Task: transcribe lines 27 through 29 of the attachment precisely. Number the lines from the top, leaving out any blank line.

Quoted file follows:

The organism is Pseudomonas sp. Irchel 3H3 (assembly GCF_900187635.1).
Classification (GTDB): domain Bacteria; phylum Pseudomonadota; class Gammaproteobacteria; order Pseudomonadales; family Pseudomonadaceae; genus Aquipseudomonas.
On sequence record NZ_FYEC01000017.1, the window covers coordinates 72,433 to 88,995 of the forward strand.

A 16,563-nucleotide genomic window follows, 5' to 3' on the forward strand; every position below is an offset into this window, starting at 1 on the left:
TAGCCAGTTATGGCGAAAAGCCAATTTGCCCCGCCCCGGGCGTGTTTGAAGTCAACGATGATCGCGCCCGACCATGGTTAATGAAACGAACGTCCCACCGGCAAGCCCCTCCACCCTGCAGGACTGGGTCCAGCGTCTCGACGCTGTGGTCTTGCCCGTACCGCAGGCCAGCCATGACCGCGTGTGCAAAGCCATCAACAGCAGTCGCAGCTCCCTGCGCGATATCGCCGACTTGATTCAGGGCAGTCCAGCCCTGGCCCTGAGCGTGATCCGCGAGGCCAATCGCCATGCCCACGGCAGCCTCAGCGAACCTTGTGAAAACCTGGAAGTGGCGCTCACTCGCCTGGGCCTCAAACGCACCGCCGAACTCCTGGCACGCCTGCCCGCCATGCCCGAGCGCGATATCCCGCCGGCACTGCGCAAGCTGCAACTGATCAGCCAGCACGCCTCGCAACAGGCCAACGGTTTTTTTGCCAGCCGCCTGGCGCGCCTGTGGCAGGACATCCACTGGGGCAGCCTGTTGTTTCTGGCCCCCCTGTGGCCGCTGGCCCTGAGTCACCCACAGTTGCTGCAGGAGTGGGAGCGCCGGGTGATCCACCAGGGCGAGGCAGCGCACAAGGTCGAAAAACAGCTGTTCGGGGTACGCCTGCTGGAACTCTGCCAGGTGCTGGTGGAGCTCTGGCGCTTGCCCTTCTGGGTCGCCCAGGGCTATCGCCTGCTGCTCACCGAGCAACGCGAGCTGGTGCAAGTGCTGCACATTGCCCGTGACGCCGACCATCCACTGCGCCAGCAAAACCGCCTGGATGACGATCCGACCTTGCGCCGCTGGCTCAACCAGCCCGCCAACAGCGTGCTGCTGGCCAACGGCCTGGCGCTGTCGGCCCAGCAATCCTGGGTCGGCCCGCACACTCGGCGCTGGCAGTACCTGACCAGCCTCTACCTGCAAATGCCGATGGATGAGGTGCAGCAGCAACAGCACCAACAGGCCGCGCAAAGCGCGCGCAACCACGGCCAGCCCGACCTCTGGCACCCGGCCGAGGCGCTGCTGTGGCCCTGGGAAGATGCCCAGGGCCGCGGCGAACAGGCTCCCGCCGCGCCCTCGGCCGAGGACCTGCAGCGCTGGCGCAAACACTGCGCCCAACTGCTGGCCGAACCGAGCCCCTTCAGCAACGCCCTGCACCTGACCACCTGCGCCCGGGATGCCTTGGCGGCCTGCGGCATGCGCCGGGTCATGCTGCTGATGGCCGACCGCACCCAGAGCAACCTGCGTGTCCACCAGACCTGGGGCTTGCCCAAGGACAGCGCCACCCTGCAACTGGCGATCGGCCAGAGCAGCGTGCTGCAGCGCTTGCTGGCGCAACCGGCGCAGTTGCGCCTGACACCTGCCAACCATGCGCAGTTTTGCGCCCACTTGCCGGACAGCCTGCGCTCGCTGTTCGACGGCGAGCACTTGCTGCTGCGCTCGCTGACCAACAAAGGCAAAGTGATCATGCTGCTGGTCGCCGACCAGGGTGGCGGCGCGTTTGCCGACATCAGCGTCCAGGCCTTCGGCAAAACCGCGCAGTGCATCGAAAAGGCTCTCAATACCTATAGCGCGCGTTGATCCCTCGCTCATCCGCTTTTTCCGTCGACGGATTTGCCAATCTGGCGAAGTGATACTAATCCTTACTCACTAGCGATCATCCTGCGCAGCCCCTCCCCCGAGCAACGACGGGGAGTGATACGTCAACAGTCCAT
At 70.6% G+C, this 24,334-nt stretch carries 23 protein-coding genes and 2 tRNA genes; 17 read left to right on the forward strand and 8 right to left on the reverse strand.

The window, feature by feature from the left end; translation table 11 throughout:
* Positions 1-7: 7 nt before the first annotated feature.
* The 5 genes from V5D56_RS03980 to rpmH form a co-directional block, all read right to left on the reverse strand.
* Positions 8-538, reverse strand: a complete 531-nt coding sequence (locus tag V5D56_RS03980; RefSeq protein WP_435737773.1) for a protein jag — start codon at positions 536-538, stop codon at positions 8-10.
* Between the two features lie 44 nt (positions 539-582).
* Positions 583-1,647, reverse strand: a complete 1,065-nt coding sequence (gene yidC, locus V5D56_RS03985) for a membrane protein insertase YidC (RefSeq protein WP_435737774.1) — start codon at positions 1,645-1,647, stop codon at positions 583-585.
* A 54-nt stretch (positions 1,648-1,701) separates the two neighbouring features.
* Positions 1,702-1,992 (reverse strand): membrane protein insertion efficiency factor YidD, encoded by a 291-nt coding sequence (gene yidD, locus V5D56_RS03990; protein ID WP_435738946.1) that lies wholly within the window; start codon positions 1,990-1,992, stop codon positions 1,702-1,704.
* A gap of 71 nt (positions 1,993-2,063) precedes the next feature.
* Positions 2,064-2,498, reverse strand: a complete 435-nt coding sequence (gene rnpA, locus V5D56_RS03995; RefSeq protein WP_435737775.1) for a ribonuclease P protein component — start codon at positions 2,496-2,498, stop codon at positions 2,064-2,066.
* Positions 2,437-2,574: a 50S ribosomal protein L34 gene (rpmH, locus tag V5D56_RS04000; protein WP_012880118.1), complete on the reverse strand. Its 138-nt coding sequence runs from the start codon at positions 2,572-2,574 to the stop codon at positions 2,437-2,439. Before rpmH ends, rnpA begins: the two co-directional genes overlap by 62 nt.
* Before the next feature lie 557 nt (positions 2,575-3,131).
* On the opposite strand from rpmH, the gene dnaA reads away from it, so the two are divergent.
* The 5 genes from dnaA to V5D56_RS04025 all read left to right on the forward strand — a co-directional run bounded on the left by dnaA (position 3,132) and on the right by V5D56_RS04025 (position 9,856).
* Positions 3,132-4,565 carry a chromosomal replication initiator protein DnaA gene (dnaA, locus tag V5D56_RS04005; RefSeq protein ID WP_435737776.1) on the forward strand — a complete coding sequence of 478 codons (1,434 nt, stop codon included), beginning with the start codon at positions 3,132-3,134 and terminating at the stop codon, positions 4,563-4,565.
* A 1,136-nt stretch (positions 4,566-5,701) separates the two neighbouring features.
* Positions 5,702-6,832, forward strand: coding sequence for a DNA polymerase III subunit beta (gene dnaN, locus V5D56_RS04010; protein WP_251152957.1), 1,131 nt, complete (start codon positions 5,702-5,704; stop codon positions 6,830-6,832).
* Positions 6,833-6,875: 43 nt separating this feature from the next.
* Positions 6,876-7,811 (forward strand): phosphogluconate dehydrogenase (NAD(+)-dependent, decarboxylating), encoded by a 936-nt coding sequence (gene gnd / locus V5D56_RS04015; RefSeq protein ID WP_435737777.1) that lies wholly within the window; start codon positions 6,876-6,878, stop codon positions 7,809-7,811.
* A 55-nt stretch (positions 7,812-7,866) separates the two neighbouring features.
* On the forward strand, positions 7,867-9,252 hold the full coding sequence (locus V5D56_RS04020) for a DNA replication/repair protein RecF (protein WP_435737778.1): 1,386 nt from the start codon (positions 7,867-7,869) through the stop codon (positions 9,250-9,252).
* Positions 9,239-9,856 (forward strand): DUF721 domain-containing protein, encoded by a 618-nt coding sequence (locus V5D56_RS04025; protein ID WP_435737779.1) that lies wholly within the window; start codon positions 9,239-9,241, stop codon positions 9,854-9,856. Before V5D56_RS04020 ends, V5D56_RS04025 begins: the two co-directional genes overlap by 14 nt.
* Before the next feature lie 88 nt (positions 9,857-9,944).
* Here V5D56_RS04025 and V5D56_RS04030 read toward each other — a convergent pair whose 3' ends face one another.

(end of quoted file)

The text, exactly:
* On the forward strand, positions 7,867-9,252 hold the full coding sequence (locus V5D56_RS04020) for a DNA replication/repair protein RecF (protein WP_435737778.1): 1,386 nt from the start codon (positions 7,867-7,869) through the stop codon (positions 9,250-9,252).
* Positions 9,239-9,856 (forward strand): DUF721 domain-containing protein, encoded by a 618-nt coding sequence (locus V5D56_RS04025; protein ID WP_435737779.1) that lies wholly within the window; start codon positions 9,239-9,241, stop codon positions 9,854-9,856. Before V5D56_RS04020 ends, V5D56_RS04025 begins: the two co-directional genes overlap by 14 nt.
* Before the next feature lie 88 nt (positions 9,857-9,944).